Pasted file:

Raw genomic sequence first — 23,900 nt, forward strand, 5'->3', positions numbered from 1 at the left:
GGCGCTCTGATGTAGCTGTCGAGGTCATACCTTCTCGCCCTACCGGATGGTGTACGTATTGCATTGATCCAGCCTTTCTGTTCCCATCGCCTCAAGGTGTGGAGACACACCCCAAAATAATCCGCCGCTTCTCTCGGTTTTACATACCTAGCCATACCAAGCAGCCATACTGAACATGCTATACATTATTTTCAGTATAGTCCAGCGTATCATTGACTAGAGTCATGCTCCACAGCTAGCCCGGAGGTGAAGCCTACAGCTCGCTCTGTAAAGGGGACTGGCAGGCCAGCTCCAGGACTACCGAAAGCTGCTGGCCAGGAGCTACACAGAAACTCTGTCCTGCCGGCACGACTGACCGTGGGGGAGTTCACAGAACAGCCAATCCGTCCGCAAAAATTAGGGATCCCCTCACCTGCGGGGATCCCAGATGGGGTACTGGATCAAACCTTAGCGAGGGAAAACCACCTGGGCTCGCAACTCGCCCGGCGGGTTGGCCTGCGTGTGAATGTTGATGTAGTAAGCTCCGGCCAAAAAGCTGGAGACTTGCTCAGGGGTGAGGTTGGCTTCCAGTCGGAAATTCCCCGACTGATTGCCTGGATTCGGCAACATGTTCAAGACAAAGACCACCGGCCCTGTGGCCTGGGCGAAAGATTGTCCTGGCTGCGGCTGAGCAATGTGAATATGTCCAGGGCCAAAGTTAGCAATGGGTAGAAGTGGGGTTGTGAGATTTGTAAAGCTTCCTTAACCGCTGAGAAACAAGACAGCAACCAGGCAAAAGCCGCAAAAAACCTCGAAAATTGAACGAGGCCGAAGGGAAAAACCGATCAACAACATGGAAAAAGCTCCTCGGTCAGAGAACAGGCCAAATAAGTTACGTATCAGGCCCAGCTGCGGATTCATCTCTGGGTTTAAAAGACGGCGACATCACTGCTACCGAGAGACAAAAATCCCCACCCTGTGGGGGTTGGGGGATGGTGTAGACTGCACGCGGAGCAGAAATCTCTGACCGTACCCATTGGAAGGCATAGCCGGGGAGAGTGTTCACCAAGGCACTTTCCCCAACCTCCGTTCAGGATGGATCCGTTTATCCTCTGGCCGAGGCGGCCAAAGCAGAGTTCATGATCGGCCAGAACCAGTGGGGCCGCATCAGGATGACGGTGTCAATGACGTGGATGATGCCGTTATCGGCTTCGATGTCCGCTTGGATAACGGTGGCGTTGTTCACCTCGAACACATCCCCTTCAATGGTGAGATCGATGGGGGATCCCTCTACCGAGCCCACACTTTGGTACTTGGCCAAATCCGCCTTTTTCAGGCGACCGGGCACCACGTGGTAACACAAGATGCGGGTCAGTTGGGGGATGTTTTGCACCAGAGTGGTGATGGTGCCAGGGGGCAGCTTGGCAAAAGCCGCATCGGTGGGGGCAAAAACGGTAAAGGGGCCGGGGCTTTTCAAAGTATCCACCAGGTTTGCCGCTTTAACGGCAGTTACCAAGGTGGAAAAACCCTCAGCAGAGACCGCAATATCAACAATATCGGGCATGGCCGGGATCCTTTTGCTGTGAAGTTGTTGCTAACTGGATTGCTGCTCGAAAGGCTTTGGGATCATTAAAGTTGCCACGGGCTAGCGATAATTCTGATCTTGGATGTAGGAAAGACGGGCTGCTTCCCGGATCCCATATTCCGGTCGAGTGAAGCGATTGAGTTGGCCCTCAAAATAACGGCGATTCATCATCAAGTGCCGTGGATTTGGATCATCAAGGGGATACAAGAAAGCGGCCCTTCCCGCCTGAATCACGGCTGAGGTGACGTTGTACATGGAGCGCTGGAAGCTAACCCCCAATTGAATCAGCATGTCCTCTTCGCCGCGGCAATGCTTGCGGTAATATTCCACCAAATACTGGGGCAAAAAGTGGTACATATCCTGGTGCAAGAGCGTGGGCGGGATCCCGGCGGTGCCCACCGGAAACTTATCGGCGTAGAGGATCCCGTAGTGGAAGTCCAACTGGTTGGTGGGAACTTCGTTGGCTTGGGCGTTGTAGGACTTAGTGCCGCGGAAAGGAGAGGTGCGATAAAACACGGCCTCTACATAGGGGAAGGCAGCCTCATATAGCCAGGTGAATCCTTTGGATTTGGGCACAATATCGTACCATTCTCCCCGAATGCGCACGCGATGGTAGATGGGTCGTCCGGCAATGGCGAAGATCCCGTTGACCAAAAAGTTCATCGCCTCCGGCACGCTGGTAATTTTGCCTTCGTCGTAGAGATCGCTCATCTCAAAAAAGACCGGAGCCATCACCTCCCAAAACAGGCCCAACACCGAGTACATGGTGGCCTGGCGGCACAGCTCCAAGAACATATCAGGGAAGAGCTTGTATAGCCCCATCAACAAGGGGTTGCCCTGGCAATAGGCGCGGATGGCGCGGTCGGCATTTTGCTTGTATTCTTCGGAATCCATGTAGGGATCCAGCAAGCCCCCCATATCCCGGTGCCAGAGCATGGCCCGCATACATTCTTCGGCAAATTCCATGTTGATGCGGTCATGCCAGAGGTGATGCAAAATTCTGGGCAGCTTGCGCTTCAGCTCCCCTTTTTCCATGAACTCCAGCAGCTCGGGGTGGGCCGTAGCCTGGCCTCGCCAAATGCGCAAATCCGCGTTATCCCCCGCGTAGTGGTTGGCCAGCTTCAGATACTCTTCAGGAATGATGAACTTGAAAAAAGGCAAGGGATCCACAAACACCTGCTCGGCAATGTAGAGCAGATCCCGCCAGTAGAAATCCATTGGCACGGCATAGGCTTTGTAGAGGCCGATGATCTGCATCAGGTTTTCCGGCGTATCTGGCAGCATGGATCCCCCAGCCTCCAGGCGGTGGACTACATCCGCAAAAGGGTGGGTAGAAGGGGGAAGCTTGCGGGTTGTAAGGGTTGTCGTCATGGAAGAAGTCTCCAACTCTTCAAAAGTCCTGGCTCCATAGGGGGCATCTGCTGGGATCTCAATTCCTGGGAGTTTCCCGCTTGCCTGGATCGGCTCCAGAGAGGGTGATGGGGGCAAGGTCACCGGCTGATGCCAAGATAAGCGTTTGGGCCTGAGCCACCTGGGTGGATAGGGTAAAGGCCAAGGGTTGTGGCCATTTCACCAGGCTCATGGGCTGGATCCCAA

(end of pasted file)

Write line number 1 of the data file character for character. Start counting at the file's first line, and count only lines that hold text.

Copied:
Raw genomic sequence first — 23,900 nt, forward strand, 5'->3', positions numbered from 1 at the left: